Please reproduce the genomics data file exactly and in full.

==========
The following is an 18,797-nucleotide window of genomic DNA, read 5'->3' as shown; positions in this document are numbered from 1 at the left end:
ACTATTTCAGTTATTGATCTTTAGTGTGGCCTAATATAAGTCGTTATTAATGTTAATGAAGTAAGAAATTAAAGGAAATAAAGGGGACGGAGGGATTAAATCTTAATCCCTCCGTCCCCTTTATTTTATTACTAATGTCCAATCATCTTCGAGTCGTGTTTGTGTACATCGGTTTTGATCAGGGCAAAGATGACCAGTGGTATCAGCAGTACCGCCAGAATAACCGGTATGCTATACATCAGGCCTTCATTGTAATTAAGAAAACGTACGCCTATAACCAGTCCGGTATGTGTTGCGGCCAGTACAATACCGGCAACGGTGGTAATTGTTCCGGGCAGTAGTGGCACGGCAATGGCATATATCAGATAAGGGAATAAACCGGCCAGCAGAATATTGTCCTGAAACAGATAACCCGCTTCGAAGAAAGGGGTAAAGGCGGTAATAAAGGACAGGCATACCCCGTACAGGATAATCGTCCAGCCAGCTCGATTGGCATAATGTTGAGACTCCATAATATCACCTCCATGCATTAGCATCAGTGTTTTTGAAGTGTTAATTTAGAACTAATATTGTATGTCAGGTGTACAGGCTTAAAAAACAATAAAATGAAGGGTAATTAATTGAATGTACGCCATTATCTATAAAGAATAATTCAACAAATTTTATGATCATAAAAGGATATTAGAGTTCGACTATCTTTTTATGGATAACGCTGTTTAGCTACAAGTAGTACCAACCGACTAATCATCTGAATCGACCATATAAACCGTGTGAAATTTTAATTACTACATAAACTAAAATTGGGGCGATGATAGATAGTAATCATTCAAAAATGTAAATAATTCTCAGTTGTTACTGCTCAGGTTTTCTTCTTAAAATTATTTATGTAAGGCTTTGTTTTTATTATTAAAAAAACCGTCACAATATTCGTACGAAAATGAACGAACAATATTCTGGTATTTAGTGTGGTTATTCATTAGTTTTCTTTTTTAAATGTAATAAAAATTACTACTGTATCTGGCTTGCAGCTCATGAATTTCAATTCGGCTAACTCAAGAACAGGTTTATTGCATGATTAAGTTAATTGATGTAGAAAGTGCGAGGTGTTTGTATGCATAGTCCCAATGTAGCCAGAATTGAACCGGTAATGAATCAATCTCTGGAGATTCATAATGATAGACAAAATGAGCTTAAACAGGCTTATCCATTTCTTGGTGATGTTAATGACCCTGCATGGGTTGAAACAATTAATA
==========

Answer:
The following is an 18,797-nucleotide window of genomic DNA, read 5'->3' as shown; positions in this document are numbered from 1 at the left end:
ACTATTTCAGTTATTGATCTTTAGTGTGGCCTAATATAAGTCGTTATTAATGTTAATGAAGTAAGAAATTAAAGGAAATAAAGGGGACGGAGGGATTAAATCTTAATCCCTCCGTCCCCTTTATTTTATTACTAATGTCCAATCATCTTCGAGTCGTGTTTGTGTACATCGGTTTTGATCAGGGCAAAGATGACCAGTGGTATCAGCAGTACCGCCAGAATAACCGGTATGCTATACATCAGGCCTTCATTGTAATTAAGAAAACGTACGCCTATAACCAGTCCGGTATGTGTTGCGGCCAGTACAATACCGGCAACGGTGGTAATTGTTCCGGGCAGTAGTGGCACGGCAATGGCATATATCAGATAAGGGAATAAACCGGCCAGCAGAATATTGTCCTGAAACAGATAACCCGCTTCGAAGAAAGGGGTAAAGGCGGTAATAAAGGACAGGCATACCCCGTACAGGATAATCGTCCAGCCAGCTCGATTGGCATAATGTTGAGACTCCATAATATCACCTCCATGCATTAGCATCAGTGTTTTTGAAGTGTTAATTTAGAACTAATATTGTATGTCAGGTGTACAGGCTTAAAAAACAATAAAATGAAGGGTAATTAATTGAATGTACGCCATTATCTATAAAGAATAATTCAACAAATTTTATGATCATAAAAGGATATTAGAGTTCGACTATCTTTTTATGGATAACGCTGTTTAGCTACAAGTAGTACCAACCGACTAATCATCTGAATCGACCATATAAACCGTGTGAAATTTTAATTACTACATAAACTAAAATTGGGGCGATGATAGATAGTAATCATTCAAAAATGTAAATAATTCTCAGTTGTTACTGCTCAGGTTTTCTTCTTAAAATTATTTATGTAAGGCTTTGTTTTTATTATTAAAAAAACCGTCACAATATTCGTACGAAAATGAACGAACAATATTCTGGTATTTAGTGTGGTTATTCATTAGTTTTCTTTTTTAAATGTAATAAAAATTACTACTGTATCTGGCTTGCAGCTCATGAATTTCAATTCGGCTAACTCAAGAACAGGTTTATTGCATGATTAAGTTAATTGATGTAGAAAGTGCGAGGTGTTTGTATGCATAGTCCCAATGTAGCCAGAATTGAACCGGTAATGAATCAATCTCTGGAGATTCATAATGATAGACAAAATGAGCTTAAACAGGCTTATCCATTTCTTGGTGATGTTAATGACCCTGCATGGGTTGAAACAATTAATA